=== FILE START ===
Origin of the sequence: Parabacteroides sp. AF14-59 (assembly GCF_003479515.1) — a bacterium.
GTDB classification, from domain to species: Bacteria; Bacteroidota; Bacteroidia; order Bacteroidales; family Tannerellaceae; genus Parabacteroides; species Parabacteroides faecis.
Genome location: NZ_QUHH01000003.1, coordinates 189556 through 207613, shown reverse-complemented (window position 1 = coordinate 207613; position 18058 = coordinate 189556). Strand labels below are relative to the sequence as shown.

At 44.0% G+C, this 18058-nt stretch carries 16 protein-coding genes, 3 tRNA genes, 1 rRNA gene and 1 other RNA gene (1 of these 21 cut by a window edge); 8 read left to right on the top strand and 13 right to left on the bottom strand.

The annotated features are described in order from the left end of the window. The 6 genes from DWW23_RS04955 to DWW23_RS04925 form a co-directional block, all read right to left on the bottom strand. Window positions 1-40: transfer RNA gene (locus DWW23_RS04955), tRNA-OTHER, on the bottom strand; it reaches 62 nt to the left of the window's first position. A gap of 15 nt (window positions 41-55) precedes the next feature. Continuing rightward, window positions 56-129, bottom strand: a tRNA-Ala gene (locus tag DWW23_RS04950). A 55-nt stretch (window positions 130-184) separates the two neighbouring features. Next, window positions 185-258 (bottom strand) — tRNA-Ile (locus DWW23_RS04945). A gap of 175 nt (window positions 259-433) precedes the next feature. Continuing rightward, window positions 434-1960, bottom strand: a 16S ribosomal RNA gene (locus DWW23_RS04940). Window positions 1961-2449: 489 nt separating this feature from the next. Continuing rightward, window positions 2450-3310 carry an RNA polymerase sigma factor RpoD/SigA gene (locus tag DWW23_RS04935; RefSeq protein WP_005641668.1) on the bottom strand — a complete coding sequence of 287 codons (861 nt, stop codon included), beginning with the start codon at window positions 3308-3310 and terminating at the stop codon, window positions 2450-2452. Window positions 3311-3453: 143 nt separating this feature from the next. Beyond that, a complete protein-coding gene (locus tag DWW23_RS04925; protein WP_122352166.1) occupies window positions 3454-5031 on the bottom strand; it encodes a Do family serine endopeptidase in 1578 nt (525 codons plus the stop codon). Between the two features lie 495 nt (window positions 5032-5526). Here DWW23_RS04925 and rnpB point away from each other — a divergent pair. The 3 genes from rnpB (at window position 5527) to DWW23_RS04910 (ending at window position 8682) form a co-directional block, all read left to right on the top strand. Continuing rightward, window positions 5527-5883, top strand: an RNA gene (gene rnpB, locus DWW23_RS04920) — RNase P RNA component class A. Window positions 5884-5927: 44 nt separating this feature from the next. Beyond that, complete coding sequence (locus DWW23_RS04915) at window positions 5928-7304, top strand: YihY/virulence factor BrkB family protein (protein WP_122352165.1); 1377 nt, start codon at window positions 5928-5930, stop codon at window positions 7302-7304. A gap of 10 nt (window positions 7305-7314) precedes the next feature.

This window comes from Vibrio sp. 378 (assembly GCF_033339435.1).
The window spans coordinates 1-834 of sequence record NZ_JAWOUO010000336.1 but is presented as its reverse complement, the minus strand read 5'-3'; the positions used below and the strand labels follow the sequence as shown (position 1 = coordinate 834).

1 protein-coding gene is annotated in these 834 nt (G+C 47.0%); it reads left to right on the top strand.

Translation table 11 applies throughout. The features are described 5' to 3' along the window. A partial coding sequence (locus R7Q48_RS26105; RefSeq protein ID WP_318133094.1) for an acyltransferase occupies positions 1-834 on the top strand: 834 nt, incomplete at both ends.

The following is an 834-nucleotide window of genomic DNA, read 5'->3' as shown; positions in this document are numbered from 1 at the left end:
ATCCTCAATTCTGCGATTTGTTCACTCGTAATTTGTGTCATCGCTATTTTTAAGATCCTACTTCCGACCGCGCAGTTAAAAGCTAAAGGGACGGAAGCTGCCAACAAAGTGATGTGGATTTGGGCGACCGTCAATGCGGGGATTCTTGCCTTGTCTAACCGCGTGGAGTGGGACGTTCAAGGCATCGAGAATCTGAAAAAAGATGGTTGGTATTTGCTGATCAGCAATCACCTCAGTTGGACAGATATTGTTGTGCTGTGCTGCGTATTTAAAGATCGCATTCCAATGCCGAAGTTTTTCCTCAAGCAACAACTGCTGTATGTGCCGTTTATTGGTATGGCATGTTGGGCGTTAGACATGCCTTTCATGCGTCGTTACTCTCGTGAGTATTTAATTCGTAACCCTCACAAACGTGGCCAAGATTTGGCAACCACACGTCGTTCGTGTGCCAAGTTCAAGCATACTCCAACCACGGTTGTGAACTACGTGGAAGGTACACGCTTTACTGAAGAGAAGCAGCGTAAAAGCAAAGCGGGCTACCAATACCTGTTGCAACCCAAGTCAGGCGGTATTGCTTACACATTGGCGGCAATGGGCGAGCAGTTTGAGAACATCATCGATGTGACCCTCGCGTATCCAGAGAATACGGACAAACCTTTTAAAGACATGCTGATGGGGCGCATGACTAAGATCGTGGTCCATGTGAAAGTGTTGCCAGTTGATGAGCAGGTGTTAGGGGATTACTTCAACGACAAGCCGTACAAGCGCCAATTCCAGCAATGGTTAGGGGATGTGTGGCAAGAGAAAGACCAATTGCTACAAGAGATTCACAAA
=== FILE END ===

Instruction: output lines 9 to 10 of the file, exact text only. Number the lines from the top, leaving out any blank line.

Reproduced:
Translation table 11 applies throughout. The features are described 5' to 3' along the window. A partial coding sequence (locus R7Q48_RS26105; RefSeq protein ID WP_318133094.1) for an acyltransferase occupies positions 1-834 on the top strand: 834 nt, incomplete at both ends.

The following is an 834-nucleotide window of genomic DNA, read 5'->3' as shown; positions in this document are numbered from 1 at the left end: